Here’s something you should definitely put on your Shabbat menu for tonight: Keskesoon is not a complicated dish. In fact, it’s really just a pasta dish with chick peas in it. But no one makes it better than Grandma Sally, which is why we invited her to our kitchen JUST to make her specialty.
As you will see, the ingredient list isn’t so extensive. You probably have everything on hand, except maybe the teeny pasta, which you will find in most supermarket pasta aisles. Never seen it before? You probably just glanced over it because you prefer little stars in your soup than these crazy peppercorn shaped pastas. These are much better. The secret to this dish is toasting the pasta before adding the water. It adds a nutty flavor that you don’t ever associate with pasta, but just works. It also makes some of the kernels browner than others, which makes it prettier on the plate, of course.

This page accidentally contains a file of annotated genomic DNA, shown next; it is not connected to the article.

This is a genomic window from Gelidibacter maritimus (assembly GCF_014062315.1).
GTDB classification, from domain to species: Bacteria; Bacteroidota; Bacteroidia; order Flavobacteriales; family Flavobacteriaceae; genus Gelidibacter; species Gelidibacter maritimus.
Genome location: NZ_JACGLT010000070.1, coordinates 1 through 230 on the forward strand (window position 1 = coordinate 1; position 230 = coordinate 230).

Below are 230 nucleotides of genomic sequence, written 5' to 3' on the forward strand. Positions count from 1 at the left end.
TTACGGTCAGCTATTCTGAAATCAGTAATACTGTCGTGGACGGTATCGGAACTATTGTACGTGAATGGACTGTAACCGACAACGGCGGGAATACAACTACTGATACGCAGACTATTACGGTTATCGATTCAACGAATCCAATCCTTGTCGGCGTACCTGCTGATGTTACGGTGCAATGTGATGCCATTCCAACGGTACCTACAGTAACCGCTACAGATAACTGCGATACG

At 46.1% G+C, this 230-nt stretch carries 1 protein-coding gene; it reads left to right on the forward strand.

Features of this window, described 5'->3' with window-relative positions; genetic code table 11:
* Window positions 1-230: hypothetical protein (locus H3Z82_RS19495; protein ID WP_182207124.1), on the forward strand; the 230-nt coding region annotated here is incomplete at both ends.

Keskesoon was always a Friday night and holiday staple in my Grandma’s house. We ate in in our chicken soup instead of rice. We put sauce and meatballs (and eggy-surprise!) over it. We used it as a base for our Hamud, peas and kibbe, and kibbe mushroom. Basically, you won’t run out of ways to eat this stuff. Some people even enjoy it plain, and why not?
My family really only eats this with meat meals. We always make it pareve, and with oil. When I consulted Deal Delights (the red one) for the recipe, I was surprised to find how different their recipe is from ours! Theirs calls for about 6 tablespoons of butter, and baking it in a dish with grated cheese on top – keskesoon, mac and cheese style, sounds awesome. They also spell it keskasoon. I guess since it’s not an English word there is no one proper way to spell it. One day I will have to try that version, but for now I’m sticking to our traditional way of eating and spelling. How does your family make keskesoon?
Keskesoon, recipe adapted from Grandma:
- 1 box acini di pepe pasta, #44
- 4 tablespoons vegetable oil
- 1 can chick peas
- 3 1/2 cups water
1. Place a medium saucepan over medium heat and add the vegetable oil.
2. Open the can of chickpeas. Drain and rinse.
3. When the oil is hot, add the pasta. Swirl and mix, making sure each piece is coated in oil. Stir constantly until toasted.
4. Add the water and the chickpeas.
5. Bring to a boil, then lower, and simmer, covered, for about 15 minutes, until the water is absorbed.